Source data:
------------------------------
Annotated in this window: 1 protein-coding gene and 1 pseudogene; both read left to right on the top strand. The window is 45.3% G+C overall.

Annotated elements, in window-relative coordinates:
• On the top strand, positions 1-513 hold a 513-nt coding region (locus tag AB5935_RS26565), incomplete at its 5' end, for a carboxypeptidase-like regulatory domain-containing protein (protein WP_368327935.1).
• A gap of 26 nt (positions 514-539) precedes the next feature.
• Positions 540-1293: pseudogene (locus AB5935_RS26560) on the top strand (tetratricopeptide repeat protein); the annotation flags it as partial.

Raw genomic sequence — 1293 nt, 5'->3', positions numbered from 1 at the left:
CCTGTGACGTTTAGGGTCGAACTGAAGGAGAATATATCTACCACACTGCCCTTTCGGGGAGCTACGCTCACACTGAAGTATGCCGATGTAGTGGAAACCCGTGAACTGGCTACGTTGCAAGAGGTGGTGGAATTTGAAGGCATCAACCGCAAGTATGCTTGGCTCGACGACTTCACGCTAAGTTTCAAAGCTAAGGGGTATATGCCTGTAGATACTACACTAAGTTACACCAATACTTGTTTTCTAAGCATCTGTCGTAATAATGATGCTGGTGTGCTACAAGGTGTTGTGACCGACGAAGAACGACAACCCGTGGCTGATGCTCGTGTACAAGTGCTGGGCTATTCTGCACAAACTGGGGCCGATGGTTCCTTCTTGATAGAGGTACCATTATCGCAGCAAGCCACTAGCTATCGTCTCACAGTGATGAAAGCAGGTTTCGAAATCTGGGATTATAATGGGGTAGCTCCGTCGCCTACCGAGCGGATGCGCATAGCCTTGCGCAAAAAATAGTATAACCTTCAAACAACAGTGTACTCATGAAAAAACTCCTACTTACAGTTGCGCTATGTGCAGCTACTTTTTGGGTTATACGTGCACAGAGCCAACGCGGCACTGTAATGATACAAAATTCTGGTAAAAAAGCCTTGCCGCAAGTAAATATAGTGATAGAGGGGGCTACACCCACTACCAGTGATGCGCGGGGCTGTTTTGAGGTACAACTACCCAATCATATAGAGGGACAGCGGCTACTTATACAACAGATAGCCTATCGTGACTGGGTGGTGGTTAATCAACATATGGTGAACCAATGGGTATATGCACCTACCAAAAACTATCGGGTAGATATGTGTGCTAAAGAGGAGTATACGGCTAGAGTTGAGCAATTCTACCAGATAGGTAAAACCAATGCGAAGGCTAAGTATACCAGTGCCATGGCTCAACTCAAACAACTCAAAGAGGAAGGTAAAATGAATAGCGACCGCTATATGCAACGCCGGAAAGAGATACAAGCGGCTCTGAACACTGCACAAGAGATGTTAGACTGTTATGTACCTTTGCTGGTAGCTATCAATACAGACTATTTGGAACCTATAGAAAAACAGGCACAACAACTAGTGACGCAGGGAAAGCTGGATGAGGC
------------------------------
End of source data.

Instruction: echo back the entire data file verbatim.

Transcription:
Annotated in this window: 1 protein-coding gene and 1 pseudogene; both read left to right on the top strand. The window is 45.3% G+C overall.

Annotated elements, in window-relative coordinates:
• On the top strand, positions 1-513 hold a 513-nt coding region (locus tag AB5935_RS26565), incomplete at its 5' end, for a carboxypeptidase-like regulatory domain-containing protein (protein WP_368327935.1).
• A gap of 26 nt (positions 514-539) precedes the next feature.
• Positions 540-1293: pseudogene (locus AB5935_RS26560) on the top strand (tetratricopeptide repeat protein); the annotation flags it as partial.

Raw genomic sequence — 1293 nt, 5'->3', positions numbered from 1 at the left:
CCTGTGACGTTTAGGGTCGAACTGAAGGAGAATATATCTACCACACTGCCCTTTCGGGGAGCTACGCTCACACTGAAGTATGCCGATGTAGTGGAAACCCGTGAACTGGCTACGTTGCAAGAGGTGGTGGAATTTGAAGGCATCAACCGCAAGTATGCTTGGCTCGACGACTTCACGCTAAGTTTCAAAGCTAAGGGGTATATGCCTGTAGATACTACACTAAGTTACACCAATACTTGTTTTCTAAGCATCTGTCGTAATAATGATGCTGGTGTGCTACAAGGTGTTGTGACCGACGAAGAACGACAACCCGTGGCTGATGCTCGTGTACAAGTGCTGGGCTATTCTGCACAAACTGGGGCCGATGGTTCCTTCTTGATAGAGGTACCATTATCGCAGCAAGCCACTAGCTATCGTCTCACAGTGATGAAAGCAGGTTTCGAAATCTGGGATTATAATGGGGTAGCTCCGTCGCCTACCGAGCGGATGCGCATAGCCTTGCGCAAAAAATAGTATAACCTTCAAACAACAGTGTACTCATGAAAAAACTCCTACTTACAGTTGCGCTATGTGCAGCTACTTTTTGGGTTATACGTGCACAGAGCCAACGCGGCACTGTAATGATACAAAATTCTGGTAAAAAAGCCTTGCCGCAAGTAAATATAGTGATAGAGGGGGCTACACCCACTACCAGTGATGCGCGGGGCTGTTTTGAGGTACAACTACCCAATCATATAGAGGGACAGCGGCTACTTATACAACAGATAGCCTATCGTGACTGGGTGGTGGTTAATCAACATATGGTGAACCAATGGGTATATGCACCTACCAAAAACTATCGGGTAGATATGTGTGCTAAAGAGGAGTATACGGCTAGAGTTGAGCAATTCTACCAGATAGGTAAAACCAATGCGAAGGCTAAGTATACCAGTGCCATGGCTCAACTCAAACAACTCAAAGAGGAAGGTAAAATGAATAGCGACCGCTATATGCAACGCCGGAAAGAGATACAAGCGGCTCTGAACACTGCACAAGAGATGTTAGACTGTTATGTACCTTTGCTGGTAGCTATCAATACAGACTATTTGGAACCTATAGAAAAACAGGCACAACAACTAGTGACGCAGGGAAAGCTGGATGAGGC